Museum News – Summer 1959

Originally Published in 1959

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Hasanlu, Iran

The members of the expedition to Hasanlu, under the leadership of Robert H. Dyson, Jr., arrived in Iran early in June. This year the Metropolitan Museum of Art is sponsoring the dig along with the Iranian Government and the University Museum. The Metropolitan’s representative is De. Vaughn E. Crawford who is acting as assistant director.

Again this year work will be continued on the central Citadel Mound with its successive seventy feet of building levels, only thirty feet of which had been cleared at the end of the 1958 season. One of the objectives is to clear and explore an ancient structure believed to have been a bronze worker’s shop, which should add considerably to our knowledge of the way of life in Iran in the early first millennium B.C.

Test excavations will be made in the south and west sections of the outer town area in an effort to determine the extent of the Bronze Age occupation. Work will be continued until the end of August.

Tikal, Guatemala

The picture story, Tikal 1959, summarizes this season’s accomplishments but tells of only a few of the people who made them possible and just what they did. Some of them have been working at Tikal since the beginning of the Project, others are new this year.

As in past seasons, Edwin M. Shook, Research Associate of the Carnegie Institution of Washington, was Field Director, with William R. Coe, Assistant Curator in the American Section of this Museum as Assistant Field Director and archaeologist. Stuart D. Scott, graduate student of the University of Arizona, as assistant archaeologist worked under Mr. Shook’s direction on the excavation of the North Acropolis and the Temple of the Red Stela; he is continuing in this area during the summer. Another assistant archaeologist, William A. Haviland, a graduate student at the University of Pennsylvania, worked with Dr. Coe in the Great Plaza and North Terrace excavations.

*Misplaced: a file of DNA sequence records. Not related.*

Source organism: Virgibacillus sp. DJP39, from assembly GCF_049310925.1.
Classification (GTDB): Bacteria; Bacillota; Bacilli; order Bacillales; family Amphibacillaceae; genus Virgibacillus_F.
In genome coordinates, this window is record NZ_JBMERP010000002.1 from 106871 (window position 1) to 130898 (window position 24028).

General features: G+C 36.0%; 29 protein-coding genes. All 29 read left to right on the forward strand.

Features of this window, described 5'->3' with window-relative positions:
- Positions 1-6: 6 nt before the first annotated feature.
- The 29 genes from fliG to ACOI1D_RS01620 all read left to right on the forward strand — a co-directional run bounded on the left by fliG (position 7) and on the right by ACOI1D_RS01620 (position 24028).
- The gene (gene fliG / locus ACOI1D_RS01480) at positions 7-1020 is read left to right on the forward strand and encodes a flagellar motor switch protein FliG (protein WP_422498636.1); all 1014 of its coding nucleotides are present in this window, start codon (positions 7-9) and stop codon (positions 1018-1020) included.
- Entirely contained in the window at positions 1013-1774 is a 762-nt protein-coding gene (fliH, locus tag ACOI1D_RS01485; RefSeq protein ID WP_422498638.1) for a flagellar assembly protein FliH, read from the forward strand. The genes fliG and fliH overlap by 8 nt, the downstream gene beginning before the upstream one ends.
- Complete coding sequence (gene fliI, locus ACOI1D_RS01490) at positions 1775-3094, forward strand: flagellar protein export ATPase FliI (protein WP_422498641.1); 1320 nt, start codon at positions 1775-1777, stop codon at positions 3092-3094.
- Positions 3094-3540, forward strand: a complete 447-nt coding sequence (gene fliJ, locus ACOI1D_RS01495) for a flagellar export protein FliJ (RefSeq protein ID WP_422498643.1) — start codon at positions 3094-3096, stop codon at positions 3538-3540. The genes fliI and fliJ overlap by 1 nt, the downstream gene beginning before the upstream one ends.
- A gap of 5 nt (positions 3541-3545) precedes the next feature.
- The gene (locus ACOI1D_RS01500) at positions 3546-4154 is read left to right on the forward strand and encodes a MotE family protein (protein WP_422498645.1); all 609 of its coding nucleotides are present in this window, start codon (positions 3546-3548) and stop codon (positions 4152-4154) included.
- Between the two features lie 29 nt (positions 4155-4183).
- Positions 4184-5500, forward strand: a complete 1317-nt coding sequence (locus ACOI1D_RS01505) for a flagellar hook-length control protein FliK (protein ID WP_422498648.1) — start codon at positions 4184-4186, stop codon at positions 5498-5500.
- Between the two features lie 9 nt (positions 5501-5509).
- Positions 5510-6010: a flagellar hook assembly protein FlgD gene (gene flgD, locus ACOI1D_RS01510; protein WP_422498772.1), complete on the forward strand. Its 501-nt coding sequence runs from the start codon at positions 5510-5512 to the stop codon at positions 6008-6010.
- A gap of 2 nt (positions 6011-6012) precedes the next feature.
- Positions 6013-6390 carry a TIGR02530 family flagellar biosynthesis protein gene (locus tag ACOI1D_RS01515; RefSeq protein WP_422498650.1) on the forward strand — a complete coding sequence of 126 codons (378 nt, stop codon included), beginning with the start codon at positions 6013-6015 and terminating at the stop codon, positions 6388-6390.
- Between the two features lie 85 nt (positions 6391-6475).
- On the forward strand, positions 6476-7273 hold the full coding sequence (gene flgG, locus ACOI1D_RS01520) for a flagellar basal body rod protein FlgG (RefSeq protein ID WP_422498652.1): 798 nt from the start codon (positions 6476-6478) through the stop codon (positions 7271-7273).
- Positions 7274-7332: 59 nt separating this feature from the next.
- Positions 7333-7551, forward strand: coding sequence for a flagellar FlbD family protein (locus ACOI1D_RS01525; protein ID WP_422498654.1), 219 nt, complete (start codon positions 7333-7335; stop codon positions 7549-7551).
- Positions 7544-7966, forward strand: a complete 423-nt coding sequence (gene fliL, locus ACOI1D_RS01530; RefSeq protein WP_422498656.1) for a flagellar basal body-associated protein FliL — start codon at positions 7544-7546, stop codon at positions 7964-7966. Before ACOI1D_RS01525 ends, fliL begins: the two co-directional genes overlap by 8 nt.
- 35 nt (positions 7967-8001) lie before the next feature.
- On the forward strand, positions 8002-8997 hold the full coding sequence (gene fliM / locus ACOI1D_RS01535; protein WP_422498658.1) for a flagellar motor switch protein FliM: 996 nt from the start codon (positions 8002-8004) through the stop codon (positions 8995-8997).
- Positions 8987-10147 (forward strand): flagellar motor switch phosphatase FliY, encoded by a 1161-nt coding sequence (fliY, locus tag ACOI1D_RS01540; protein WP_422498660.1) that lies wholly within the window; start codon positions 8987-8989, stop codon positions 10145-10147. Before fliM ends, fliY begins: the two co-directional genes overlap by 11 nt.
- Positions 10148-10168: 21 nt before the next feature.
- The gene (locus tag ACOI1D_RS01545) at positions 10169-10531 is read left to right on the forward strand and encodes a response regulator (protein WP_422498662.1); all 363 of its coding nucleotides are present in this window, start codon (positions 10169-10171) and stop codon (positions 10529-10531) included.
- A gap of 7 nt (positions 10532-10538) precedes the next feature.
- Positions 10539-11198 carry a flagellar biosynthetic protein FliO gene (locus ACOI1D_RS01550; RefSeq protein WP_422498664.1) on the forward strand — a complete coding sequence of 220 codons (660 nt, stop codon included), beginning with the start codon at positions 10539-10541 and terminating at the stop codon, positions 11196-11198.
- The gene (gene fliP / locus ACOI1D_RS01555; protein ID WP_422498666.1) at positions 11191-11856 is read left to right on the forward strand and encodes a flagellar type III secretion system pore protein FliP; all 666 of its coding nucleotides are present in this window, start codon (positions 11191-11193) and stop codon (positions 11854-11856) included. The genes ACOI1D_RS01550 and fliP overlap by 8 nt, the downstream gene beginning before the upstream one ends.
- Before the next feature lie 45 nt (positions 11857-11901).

Vivian L. Broman, archaeologist, also did some excavating but gave most of her time to the laboratory, of which she is in charge. The several thousand objects recovered in the digging all passed through her hands, were studied, catalogued, repaired, and stored. In this work she was assisted by Mary B. Ricketson. Benedicta G. Levine acted as the director’s secretary and did the paper work for the laboratory; she also took care of the daily radio communications with Guatemala Government agencies.

George F. Guillemin, archaeologist, Chief of Tikal National Park, handled a large part of the repair and resetting of Tikal monuments. He also excavated a palace and Structure 78 in one of the Twin Pyramid Complexes. Robert F. Carr, as surveyor, has completed the plane-table survey of the central part of the site and is working this summer on mapping in the outer area. Aubrey Trik, who has done comparable work at Zaculeu and Copan, is project architect responsible for the program of reconstruction and consolidation; he spends most of the year at Tikal and one of his duties is the managing of the local labor force. Antonio Ortiz continued as foreman but now that he operates the hotel, he has less time than formerly for this work.

In April, Linton Satterthwaite, Curator of the American Section of the Museum, visited Tikal to complete his study of all the early period monuments so far found there so as to present them in as much detail and as accurately as possible in forthcoming scientific publications.

Scholars engaged in cooperative projects, which are encouraged by the Expedition, are an ornithologist, a botanist, and two ecologists. Frank B. Smithe, ornithologist, the author of the recently published Birds of Tikal, is remaining through this summer, a season which he had not previously spent in the area. Cyrus L. Lundell, botanist, Director of the Texas Research Foundation, and leading authority on local vegetation of the Maya lowlands, this year began an intensive study of the botany of Tikal and its environs. George and Ursula Cowgill of Harvard University, ecologists, made a stratified test in the swamp area in the hope of obtaining a pollen series.

New on the staff this summer are Ann Chowning, archaeologist, of the Department of Anthropology of Barnard College, who is doing a survey excavation of a new group of mounds in an area where houses for the workmen are to be built. Keith Dixon, of the Department of Anthropology, Long Beach State Teachers’ College in California, is studying the pottery and other artifacts from Miss Chowning’s excavations. They are being assisted by two student archaeologists, Peter Harrison of the University of Toronto and Philip Auerbach of Harvard University. Norman J. Johnston, architect, of the University of Pennsylvania School of Fine Arts, is working under Mr. Trik’s direction preparing drawings of such ornamental details of the structures as the quite elaborate stucco masks on the Temple of the Masks.

Cite This Article

"Museum News – Summer 1959." Expedition Magazine 1, no. 4 (July, 1959): -. Accessed April 18, 2024. https://www.penn.museum/sites/expedition/museum-news-wummer-195/


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